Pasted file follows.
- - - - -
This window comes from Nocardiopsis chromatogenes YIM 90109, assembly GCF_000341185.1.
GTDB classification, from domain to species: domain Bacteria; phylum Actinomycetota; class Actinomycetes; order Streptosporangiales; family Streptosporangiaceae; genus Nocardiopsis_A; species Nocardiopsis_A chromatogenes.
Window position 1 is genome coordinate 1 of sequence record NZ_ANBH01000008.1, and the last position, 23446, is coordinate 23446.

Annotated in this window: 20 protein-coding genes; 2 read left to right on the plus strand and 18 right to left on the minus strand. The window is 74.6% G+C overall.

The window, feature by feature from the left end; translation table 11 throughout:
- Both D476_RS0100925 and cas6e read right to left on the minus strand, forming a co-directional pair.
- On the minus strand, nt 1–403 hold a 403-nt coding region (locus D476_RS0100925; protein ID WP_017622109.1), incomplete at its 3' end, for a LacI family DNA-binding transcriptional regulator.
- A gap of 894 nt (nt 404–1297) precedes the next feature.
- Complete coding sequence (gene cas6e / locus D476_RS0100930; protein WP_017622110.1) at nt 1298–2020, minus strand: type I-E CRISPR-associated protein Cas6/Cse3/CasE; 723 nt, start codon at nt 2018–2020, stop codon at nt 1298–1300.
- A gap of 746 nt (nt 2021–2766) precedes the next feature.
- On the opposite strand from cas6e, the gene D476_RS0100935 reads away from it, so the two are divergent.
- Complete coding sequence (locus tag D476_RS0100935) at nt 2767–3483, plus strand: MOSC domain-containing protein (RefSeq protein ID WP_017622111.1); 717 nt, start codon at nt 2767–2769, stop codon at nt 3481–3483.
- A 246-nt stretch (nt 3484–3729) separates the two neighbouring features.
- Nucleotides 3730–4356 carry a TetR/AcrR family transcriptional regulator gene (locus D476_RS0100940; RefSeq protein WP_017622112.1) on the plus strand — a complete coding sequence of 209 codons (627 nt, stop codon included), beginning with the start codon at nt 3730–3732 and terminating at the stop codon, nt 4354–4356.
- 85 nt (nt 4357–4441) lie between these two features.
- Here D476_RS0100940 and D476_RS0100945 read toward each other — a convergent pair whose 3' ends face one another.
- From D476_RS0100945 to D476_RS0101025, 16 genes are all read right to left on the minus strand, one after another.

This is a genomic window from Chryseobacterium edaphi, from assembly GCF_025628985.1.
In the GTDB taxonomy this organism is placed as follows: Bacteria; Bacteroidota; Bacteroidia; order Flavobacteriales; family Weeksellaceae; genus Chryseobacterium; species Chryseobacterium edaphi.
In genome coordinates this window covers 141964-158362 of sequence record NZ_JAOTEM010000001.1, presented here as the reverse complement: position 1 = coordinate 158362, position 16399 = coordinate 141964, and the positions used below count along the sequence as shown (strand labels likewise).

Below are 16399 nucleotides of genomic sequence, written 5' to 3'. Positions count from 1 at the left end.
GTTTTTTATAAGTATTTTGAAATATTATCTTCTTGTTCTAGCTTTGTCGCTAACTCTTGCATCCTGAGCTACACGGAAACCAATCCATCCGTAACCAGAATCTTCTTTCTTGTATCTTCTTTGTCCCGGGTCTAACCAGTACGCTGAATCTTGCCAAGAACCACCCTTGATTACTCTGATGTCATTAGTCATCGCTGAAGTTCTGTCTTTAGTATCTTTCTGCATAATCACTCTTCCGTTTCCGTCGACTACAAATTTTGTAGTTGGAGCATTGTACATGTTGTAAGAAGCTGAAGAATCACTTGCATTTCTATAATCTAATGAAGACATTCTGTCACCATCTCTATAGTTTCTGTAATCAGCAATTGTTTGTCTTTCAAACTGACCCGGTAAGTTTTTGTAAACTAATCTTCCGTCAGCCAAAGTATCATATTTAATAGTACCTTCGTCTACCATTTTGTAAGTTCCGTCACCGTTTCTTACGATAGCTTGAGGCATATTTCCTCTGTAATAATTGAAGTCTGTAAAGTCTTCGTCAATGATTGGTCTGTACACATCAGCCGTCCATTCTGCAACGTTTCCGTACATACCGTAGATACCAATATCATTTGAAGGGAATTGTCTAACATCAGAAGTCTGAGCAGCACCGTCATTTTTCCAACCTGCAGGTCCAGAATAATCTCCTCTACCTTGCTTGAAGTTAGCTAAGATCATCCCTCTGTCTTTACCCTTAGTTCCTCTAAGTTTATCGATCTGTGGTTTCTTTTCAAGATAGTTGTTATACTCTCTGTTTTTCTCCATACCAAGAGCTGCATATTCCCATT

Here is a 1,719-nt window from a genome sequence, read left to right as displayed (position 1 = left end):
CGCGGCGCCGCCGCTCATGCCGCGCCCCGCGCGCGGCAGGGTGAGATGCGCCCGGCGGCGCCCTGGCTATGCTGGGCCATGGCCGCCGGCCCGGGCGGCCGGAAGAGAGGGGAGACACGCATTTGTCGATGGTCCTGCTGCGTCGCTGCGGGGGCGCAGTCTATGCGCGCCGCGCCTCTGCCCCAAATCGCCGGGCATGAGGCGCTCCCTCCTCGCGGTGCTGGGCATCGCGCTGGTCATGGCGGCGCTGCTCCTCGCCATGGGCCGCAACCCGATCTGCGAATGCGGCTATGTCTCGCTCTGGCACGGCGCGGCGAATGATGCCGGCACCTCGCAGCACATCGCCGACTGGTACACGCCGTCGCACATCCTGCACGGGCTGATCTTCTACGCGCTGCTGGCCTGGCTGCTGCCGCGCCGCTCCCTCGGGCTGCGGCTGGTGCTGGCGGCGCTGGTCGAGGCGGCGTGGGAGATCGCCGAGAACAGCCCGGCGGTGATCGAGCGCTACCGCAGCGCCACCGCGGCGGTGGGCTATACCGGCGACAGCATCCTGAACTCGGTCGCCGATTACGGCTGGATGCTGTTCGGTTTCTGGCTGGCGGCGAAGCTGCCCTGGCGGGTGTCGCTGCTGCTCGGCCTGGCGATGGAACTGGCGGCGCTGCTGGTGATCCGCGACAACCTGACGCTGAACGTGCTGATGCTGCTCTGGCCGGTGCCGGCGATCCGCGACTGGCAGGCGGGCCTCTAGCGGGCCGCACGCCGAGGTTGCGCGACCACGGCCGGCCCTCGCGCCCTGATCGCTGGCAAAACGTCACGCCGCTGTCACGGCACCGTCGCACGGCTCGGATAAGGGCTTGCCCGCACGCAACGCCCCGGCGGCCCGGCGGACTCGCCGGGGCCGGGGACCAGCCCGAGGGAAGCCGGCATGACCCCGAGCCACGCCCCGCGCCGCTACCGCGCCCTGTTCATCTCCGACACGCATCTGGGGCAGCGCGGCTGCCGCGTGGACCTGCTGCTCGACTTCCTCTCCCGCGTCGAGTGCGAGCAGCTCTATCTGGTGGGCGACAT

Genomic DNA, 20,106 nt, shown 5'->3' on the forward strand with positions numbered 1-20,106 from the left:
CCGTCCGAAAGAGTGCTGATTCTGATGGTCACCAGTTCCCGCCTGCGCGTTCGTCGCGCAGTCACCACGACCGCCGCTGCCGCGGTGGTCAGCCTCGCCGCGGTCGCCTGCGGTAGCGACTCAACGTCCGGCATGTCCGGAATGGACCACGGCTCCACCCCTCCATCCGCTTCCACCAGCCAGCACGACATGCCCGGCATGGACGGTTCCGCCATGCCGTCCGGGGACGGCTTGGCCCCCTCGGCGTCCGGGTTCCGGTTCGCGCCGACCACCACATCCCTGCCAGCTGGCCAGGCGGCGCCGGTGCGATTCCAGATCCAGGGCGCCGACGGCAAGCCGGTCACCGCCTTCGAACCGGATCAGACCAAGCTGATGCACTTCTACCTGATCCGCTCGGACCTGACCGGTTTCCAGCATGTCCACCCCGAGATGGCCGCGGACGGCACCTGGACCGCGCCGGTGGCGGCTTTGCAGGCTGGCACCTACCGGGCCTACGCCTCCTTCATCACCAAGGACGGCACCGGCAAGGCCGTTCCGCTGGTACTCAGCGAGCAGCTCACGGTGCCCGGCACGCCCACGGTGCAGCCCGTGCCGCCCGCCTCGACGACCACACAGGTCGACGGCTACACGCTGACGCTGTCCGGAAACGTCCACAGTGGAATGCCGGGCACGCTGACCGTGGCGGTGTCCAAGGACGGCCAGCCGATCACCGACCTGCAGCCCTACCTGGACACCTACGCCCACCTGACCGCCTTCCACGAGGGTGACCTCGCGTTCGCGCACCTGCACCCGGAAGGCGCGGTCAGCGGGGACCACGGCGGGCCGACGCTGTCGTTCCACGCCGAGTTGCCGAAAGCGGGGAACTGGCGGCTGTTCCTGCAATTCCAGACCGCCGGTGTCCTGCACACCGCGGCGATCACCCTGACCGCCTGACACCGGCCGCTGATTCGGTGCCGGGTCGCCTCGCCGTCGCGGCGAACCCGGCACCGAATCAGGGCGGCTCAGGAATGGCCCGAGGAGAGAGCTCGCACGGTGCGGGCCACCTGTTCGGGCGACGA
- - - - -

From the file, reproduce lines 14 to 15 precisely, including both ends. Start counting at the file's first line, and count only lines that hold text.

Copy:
- Nucleotides 3730–4356 carry a TetR/AcrR family transcriptional regulator gene (locus D476_RS0100940; RefSeq protein WP_017622112.1) on the plus strand — a complete coding sequence of 209 codons (627 nt, stop codon included), beginning with the start codon at nt 3730–3732 and terminating at the stop codon, nt 4354–4356.
- 85 nt (nt 4357–4441) lie between these two features.